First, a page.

Amongst the regions of Sicily, the province of Ragusa is one that has managed to keep and develop its environmental and cultural heritage.
It is also interesting from an anthropological and historical point of view.
Even if for the greater part it has been thousands of years of foreign conquerors and civilizations that have shaped what we see, like the rest of Sicily, the identity of Ibla has been marked by the catastrophic earthquake of 1693, which affected all of eastern Sicily with the shocking and terrible destruction of land and even entire cities: Catania, Lentini, Noto, Scicli, Ragusa, Chiaramonte and many others were completely destroyed.
In the area known as Val di Noto, other settlements such as Modica, Spaccaforno, Niscemi, Vittoria etc. also suffered enormous damage.
In the end 60.000 people were killed and countless monuments, works of art and important historical and archeological relics were destroyed.
The consequent reconstruction over the following decades was done in the name of splendour and flamboyance; there was the need to celebrate both the rebirth of the province and at the same time the power of the ruling family, the local nobility and the church. The baroque style characteristic of that time responded perfectly to these needs.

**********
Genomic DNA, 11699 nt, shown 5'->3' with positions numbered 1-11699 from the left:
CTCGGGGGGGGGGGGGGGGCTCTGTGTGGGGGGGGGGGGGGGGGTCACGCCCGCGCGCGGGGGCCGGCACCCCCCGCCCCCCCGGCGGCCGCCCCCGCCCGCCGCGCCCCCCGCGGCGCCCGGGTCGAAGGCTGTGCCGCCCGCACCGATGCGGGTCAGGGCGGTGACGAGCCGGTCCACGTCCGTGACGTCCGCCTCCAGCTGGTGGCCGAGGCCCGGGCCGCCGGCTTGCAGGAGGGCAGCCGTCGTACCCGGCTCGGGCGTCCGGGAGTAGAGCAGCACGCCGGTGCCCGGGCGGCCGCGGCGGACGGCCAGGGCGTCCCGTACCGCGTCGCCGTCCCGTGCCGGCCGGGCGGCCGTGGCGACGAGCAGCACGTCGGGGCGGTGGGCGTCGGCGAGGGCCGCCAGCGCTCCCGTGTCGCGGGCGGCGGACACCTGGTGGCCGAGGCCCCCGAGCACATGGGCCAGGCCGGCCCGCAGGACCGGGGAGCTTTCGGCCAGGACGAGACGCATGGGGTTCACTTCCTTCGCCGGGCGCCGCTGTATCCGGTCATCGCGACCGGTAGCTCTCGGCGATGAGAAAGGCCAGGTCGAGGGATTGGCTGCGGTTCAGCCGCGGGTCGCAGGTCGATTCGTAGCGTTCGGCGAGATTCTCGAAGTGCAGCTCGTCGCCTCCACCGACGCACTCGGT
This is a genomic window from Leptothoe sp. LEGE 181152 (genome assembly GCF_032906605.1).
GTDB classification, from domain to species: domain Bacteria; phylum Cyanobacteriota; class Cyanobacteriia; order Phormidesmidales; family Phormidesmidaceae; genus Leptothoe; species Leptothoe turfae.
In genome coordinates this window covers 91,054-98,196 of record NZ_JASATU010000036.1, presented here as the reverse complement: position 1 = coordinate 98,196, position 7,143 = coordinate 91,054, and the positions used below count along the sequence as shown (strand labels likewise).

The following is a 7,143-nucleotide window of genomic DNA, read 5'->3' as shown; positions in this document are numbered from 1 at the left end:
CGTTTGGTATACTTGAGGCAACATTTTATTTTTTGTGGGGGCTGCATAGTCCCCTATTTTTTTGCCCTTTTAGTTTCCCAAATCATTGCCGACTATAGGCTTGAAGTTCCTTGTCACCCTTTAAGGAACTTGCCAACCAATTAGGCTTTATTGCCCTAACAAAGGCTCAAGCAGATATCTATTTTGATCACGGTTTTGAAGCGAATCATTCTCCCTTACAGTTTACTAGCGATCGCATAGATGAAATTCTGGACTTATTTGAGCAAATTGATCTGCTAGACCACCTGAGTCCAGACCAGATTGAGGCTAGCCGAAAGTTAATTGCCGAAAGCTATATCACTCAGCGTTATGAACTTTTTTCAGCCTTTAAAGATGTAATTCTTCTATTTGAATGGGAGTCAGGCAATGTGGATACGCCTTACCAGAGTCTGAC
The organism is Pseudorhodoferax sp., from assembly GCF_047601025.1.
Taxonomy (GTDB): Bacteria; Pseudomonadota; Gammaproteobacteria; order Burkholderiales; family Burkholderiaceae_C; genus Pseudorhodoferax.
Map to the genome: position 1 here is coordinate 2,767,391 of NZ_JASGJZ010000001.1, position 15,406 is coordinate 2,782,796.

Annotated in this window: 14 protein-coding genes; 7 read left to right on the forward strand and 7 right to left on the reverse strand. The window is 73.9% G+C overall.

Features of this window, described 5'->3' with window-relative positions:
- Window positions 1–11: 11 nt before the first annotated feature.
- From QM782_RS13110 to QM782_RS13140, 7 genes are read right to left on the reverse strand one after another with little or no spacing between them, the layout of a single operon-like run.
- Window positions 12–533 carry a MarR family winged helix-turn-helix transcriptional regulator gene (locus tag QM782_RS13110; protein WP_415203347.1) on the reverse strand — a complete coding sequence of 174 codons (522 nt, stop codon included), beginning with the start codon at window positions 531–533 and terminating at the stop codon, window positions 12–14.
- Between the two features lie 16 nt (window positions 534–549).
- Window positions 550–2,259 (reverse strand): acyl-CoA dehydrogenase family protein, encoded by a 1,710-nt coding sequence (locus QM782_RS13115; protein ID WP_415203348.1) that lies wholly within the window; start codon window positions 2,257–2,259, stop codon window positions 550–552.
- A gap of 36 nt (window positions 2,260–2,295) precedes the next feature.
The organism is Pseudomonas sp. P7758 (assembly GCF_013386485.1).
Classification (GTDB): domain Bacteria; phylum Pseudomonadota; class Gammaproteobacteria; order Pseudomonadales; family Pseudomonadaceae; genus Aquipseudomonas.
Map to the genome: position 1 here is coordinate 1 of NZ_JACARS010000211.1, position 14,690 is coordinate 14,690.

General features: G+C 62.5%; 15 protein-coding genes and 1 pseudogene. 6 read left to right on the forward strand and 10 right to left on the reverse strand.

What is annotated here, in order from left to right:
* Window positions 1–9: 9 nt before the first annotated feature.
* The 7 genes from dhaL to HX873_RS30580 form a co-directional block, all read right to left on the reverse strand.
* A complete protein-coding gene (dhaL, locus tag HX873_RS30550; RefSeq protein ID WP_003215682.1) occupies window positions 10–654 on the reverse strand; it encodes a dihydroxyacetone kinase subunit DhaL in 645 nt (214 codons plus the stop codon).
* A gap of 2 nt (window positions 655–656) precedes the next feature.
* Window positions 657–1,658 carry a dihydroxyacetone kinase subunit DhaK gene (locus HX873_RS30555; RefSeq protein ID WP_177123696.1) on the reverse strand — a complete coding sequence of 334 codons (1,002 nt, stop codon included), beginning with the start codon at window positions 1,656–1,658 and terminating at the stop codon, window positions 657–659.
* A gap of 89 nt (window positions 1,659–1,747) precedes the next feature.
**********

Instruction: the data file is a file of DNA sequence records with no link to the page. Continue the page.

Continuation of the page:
The particular baroque identity of this entire area is the result of a huge reconstruction of both material and symbolic significance, that contributed the very shape and identity of this province whilst keeping other historical and cultural influences in the background and in the collective imagination.
The province of Ragusa offers visitors a cultural experience which is intense and stimulating, thanks to the layered remains of the conquerors and civilizations that have helped design its landscape; its lush agriculture and farms; the explosion of its luxurious heritage of artworks and historical monuments: the archaic knowledge of artisanal craftsmanship; and almost above all, its rich culture of wine and food.